As the story progresses and Cassie becomes more emotionally mature, so does her voice. The earlier chapters are defined by short, simplistic observations about the happenings around her; as Cassie grows older, her thoughts reveal a heightened understanding of how art is the thread that connects people near and far, “making lines like a net on the map of the world.” Just as when a tree is rooted and transplanted, but keeps its history within the heartwood—which Darryl, an old friend, describes as “the memory of the tree”—Cassie’s art is a vessel for shared memories.
While Cassie refers to literal trees—the ones that give life to her sketchbook—it’s the family tree that nourishes her, gives her strength, and helps her grow. It’s no surprise that Cassie becomes an artist in her own right; her mother makes quilts, while Babci—named after the Polish term for grandmother, babcia— is a talented seamstress. Cassie sees Babci’s arms as branches “giving her the air she needs,” while Babci’s hands are “seed cones” that take root in her heart, filling it with “purpose, wit and compassion.”
The image of a grandmother holding her granddaughter’s hands is an endearing moment, but also echoes the intergenerational artistry that nurtured both women to become fearless creators; Babci uses her hands to sew, much like Cassie uses hers to draw. Koller’s novel takes a refreshing angle on how a young woman becomes an artist, mentored and encouraged by other women who teach her not only about art, but about life. The look that Cassie’s mother gives her children is likened to how Cassie feels when she looks at her own art. “It’s the look you give your creation,” Cassie writes.
As a book that is meant to appeal to both young adult and adult readers, Koller’s writing style, like Cassie, evolves drastically from start
to finish, which some readers may find challenging to follow. That said, Koller’s novel explores universal concepts of what it means to exist and grow, to root and transplant—as an artist, a woman, a human, a living thing. Art Lessons has the potential to take root in your heart—let it.
Nadia Siu Van
Painter, Poet, Mountain: After Cézanne by Susan McCaslin, Quattro Books, 72 pages, $18.00
Ut pictura poesis (“Just as painting, so, too, poetry”), perhaps the most famous line of Horace’s Epistola ad Pisones (“Letter to the Piso Brothers”), is quoted toward the middle of Susan McCaslin’s fourteenth poetry collection, and could well have served as the book’s third epigraph (the collection opens on two quotations: one from Rilke’s Letters on Cézanne, the other from the painter himself). In this book, McCaslin explores Cézanne’s life and work, combining ekphrasis, character sketches, and lyric meditation. Beyond the post-impressionist himself, the poet is interested in considering his reception among other painters, philosophers, and writers, including the book’s speaker, an incarnation of McCaslin, whose peregrinations in France and British Columbia provide a structural backbone to the collection.
Not surprisingly, McCaslin considers some of Cézanne’s iconic paintings in a number of ekphrastic poems, which delight in their detailed, sometimes startling descriptions. So, for example, are “light-sculpted bathers / softened into a complex attention” in “Cézanne’s Sacre Coeur [sic] (Mont Sainte-Victoire),” while grasses are “chartreuse” in “Cézanne’s Baigneuses.” No less compelling are the poet’s portraits of Cézanne’s family and friends, like “La Mère,” which opens with a physical description:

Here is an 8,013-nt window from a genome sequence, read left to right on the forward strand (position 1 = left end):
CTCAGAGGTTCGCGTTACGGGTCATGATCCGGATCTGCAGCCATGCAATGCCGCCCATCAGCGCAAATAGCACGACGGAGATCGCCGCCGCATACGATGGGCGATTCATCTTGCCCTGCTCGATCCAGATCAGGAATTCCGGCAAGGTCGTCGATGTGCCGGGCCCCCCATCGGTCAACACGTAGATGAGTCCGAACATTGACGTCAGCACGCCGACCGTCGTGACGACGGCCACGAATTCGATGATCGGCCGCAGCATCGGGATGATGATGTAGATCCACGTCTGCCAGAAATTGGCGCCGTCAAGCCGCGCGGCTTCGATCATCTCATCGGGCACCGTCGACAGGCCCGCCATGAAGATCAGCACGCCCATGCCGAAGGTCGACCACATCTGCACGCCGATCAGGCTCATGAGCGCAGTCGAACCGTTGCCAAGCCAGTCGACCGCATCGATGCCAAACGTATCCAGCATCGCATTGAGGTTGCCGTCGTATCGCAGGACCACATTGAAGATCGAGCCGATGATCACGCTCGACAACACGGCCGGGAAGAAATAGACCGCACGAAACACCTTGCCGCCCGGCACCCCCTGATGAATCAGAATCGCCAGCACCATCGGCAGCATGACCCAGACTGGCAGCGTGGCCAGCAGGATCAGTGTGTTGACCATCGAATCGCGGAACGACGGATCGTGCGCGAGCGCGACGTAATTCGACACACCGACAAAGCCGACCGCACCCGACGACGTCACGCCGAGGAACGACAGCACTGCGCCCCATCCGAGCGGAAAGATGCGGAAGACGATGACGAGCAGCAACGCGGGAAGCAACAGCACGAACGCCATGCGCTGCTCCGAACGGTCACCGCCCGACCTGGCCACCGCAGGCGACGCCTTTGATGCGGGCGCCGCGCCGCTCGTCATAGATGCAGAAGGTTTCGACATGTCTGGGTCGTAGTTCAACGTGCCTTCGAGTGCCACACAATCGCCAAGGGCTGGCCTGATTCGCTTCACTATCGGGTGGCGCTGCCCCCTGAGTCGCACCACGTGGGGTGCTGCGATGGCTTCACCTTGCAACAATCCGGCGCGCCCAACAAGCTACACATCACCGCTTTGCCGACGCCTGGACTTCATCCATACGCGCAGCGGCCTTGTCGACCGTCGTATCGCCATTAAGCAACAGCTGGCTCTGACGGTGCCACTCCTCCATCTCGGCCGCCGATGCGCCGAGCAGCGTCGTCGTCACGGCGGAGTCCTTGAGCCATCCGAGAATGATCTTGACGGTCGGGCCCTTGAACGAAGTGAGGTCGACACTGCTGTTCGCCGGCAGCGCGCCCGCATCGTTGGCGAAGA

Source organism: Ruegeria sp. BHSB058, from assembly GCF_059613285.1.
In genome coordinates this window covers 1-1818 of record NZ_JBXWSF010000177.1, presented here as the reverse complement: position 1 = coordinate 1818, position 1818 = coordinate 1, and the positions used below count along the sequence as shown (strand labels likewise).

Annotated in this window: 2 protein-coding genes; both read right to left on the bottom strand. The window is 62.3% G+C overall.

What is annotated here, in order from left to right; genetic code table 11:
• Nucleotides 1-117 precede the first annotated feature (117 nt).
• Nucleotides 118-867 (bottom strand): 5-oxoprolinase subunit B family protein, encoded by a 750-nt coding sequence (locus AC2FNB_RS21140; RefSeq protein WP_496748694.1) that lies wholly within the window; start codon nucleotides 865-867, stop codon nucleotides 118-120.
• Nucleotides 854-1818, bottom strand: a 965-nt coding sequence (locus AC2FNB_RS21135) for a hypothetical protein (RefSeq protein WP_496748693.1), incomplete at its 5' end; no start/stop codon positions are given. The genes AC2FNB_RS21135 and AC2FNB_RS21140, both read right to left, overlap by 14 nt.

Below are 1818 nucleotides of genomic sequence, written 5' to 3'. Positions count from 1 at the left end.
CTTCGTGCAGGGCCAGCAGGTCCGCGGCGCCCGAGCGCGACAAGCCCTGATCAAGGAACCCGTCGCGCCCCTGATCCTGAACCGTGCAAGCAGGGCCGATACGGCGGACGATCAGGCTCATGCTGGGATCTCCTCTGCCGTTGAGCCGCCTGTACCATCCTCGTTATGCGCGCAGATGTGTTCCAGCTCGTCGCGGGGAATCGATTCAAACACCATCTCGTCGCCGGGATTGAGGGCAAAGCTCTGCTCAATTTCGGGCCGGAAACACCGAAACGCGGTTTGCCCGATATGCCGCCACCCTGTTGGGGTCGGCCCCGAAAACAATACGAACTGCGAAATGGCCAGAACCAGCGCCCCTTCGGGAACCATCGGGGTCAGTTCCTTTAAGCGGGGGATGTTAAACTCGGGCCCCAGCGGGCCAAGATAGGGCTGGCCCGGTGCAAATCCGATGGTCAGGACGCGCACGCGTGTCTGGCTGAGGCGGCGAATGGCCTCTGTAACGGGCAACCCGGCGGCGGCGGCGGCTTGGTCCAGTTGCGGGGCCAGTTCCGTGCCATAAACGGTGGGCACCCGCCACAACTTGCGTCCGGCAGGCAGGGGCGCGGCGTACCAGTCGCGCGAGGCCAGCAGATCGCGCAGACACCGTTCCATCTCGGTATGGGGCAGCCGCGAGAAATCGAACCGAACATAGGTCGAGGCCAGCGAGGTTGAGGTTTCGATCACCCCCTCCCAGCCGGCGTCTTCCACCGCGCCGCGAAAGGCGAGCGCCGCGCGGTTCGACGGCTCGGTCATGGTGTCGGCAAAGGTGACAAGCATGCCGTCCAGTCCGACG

Sombre in black
smudged gypsy cheekbones white kerchief forming a slight widow’s peak
Why did he later douse her only portrait in heavy black paint?
From there, the poem moves on to the rift between Cézanne and his family, illustrated by a biographical anecdote: “All we know / is that when Hortense burned his mother’s effects / he stumbled alone on the roadways / for hours”.
These portraits and references are accompanied by reflections on the painter’s place in art history. McCaslin also uses Cézanne’s life and paintings as a way to reflect on her writing.
In “On Attending the Hungarian Sinfonetta’s
Stabat Mater Concert (Église Saint Espirit [sic],
Aix-en-Provence),” this reflection extends to a comparison with music, implicitly capable of something beyond the reach of poetry and the visual arts:
Sitting in the nave with Cézanne who here regularly unaccountably attended mass (convention? some deeper call?)
I wonder who wouldn’t turn to music— this tingling in the cells
Elsewhere, Cézanne’s France and the speaker’s home in British Columbia converge in the poems “Mont Sainte-Victoire and Golden Ears” and “Mont Sainte-Victoire and Mount Baker.” In the former, the speaker wonders how Cézanne would react to the Canadian landscape: “If Cézanne could be airlifted here / would he be undone?” Similarly, she looks to Cézanne’s artistic career as a mirror for her own in the second of these poems: “His mont and my mountain / precedent
antecedent to / us late coming artists and poets”. These digressions stray somewhat from the sparkle of some of the earlier, more focused poems, but provide a nice sense of space in the volume. Part art criticism, part biography, part lyric journey, Painter, Poet, Mountain studies the intersection of inspiration, experience, and creation that is inherent to various forms of artistic expression.